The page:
Oilers' Cogliano traded to Ducks

Andrew Cogliano tries to knock a puck out of the air with the butt end of his stick during an...

Andrew Cogliano tries to knock a puck out of the air with the butt end of his stick during an Edmonton Oilers' team practice at Rexall Place in Edmonton, prior to the NHL trade deadline, Monday February 28, 2011. (DAVID BLOOM/QMI AGENCY )

ROBERT TYCHKOWSKI, QMI Agency

, Last Updated: 3:41 PM ET

EDMONTON - If a person can be sad to leave, but happy to go, it’s Andrew Cogliano.

The former Oilers hates saying farewell Edmonton but loves that he’s going to Anaheim.

“I loved playing in Edmonton, I loved living there, loved the people, loved the team, it’s a great organization,” said the 24-year-old centre, after being traded to the Ducks for a second round draft pick in 2013. “It’s sad to leave something like that, but on the other hand it’s a good situation for me, it’s exciting, it’s a fresh start and it’s a good step for my career.”

Cogliano, a first round pick (25th overall) in 2005, had back-to-back 18 goal seasons in 2007-08 and 2008-09 and scored overtime winners in an NHL record three consecutive games, but with the Oilers loading up on draft picks and adding three more forwards on July 1, fell victim to a numbers game.

“We’ve been acquiring assets for some time and the result of that is we have a lot of players,” said general manager Steve Tambellini. “We can’t keep everyone.”

Cogliano was a good soldier, never complaining, nor missing a single game, in his four seasons with the Oilers, but his puzzle piece just never seemed to click all the way in.

“In Edmonton it was just a matter of situation, there were a lot of similar players who did the same thing and at the end of the day things had to change, somebody had to go,” he said, adding he sort of saw it coming. “I had a little bit of an idea when they signed (Eric) Belanger and brought in some more veteran guys that something was going to happen. There were a lot of forwards.”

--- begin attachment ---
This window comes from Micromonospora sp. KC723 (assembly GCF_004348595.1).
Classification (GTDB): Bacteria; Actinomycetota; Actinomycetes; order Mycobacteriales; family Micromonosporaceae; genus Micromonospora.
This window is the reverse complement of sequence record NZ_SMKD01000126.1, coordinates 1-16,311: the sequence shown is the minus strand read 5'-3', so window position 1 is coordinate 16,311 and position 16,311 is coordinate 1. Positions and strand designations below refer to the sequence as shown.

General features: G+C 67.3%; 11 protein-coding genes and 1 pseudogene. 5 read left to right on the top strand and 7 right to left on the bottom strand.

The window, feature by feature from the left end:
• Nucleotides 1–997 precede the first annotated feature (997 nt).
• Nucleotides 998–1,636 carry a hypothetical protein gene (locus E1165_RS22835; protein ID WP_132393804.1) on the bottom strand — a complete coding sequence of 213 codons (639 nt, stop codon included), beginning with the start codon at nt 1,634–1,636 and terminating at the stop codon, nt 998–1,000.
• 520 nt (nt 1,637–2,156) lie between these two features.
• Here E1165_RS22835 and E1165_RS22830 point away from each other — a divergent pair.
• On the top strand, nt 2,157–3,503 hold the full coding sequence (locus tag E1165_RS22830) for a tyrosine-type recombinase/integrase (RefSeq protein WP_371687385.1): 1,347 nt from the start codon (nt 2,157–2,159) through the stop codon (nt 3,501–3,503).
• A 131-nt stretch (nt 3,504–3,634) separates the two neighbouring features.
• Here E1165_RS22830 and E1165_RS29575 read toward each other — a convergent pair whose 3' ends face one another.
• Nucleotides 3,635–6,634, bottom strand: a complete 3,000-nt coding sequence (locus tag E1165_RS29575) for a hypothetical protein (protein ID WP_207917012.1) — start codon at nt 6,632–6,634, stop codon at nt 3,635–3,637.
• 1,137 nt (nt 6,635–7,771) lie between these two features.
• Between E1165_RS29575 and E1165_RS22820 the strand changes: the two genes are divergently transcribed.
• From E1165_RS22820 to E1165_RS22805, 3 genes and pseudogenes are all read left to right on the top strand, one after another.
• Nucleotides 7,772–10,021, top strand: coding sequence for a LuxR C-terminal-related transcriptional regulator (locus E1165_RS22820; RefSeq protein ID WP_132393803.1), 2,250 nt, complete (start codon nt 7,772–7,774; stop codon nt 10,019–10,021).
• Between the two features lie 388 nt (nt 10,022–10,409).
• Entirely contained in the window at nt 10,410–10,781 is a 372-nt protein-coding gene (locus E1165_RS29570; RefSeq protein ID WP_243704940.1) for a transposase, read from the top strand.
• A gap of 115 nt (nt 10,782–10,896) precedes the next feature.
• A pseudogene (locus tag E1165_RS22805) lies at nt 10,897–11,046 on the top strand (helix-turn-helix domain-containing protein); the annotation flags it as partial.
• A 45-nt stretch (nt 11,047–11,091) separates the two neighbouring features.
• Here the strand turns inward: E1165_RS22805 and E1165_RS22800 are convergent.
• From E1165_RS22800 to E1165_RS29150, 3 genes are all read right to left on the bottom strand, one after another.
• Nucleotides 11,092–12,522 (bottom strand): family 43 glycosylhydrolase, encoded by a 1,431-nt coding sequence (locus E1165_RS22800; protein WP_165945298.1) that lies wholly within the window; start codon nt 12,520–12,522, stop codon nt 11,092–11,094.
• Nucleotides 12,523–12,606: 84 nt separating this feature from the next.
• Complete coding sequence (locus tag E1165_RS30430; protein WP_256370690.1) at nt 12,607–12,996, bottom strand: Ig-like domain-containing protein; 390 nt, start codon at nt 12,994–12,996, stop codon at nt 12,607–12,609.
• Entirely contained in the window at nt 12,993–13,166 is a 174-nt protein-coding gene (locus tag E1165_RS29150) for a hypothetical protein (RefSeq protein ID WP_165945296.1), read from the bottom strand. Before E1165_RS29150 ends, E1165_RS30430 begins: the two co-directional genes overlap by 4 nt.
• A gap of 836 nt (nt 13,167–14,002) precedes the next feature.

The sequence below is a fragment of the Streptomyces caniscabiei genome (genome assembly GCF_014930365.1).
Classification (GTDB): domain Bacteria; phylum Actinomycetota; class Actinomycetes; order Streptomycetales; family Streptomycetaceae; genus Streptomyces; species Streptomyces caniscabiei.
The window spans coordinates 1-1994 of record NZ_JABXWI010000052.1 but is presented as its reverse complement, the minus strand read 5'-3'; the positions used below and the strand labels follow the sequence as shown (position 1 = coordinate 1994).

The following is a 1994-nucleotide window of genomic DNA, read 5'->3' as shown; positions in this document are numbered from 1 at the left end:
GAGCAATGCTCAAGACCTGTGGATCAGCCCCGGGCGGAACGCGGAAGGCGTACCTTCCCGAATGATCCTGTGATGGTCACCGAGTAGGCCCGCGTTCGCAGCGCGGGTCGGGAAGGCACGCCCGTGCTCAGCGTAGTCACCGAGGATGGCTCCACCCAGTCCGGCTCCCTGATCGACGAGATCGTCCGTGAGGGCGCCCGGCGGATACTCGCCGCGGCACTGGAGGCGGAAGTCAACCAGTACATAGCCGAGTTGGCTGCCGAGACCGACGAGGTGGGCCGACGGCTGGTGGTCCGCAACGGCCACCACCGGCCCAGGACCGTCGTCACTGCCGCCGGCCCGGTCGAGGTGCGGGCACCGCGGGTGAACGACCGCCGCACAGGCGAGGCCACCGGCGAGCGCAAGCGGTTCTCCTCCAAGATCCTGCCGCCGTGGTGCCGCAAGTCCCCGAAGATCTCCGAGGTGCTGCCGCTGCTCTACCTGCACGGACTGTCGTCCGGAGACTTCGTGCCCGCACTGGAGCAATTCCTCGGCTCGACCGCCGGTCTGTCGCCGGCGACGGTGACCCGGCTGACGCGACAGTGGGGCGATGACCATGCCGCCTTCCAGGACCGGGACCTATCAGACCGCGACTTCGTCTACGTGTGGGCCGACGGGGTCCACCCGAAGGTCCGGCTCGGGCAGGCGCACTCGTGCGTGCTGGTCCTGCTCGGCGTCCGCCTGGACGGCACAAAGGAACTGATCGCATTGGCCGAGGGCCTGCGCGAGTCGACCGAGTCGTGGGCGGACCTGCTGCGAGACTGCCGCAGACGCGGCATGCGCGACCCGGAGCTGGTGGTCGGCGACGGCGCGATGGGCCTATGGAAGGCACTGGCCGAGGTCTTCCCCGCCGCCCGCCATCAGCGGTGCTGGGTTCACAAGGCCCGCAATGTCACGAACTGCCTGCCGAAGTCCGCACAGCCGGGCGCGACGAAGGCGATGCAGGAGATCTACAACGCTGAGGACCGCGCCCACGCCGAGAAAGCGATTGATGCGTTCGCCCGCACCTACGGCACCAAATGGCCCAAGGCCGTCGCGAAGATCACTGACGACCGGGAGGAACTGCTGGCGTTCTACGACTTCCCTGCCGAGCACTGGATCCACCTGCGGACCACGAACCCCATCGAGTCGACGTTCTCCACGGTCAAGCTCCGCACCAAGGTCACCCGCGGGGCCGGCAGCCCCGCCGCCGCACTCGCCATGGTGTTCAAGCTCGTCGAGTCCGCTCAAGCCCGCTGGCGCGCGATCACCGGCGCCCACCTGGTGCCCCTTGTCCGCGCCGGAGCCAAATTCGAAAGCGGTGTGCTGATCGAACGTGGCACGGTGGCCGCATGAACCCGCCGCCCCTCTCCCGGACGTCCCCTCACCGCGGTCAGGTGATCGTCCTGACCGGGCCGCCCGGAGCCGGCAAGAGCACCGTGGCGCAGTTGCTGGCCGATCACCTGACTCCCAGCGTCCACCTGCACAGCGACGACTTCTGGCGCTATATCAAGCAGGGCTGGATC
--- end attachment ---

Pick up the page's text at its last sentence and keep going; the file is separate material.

“It’s sad, but I’ve had good talks with their GM, a good talk with Steve and a great talk with Tom Renney, who at the end of the day really rejuvenated my career and gave me the opportunity to play so that other teams would have interest.”

While he’s been advised to re-invent himself as Todd Marchant, and has been traded to the team Marchant just retired from, Cogliano also views Anaheim as an opportunity to pursue the offensive side of his game.

“(Marchant) had a great career and played a long time and at the end of the day that’s the goal for anyone in the league,” said Cogliano, who had 146 points in 328 career games, mostly on the third line. “I feel like I can take that next step and be a second line centre, I really do. My offensive instincts haven’t really tapped out yet. My first year showed me I can do that and the goal for me now is to put it all together. Play the defensive side but also be offensive too.

“Anaheim is a great fit. To have (Ryan) Getzlaf as your No.1 centre, one of the best players in the league, and Corey Perry, Bobby Ryan...hopefully I can find support them - be a guy who plays PK and contributes offensively. For me it’s exciting.”

There are a lot worse landing spots than Anaheim, a winning team in a city where it isn’t either pouring rain or swarming with mosquitoes during the two-month summer.

“I’m going to miss my teammates there and the city, I really enjoyed playing there but I think you have to move on,” he said. “I have life-long friends there. I don’t think you can really replace the people and the energy of the fans, but it’s exciting to go to a new place and a team that’s playing in the playoffs, has great players and you’re also in California, which is a pretty nice place to live.”

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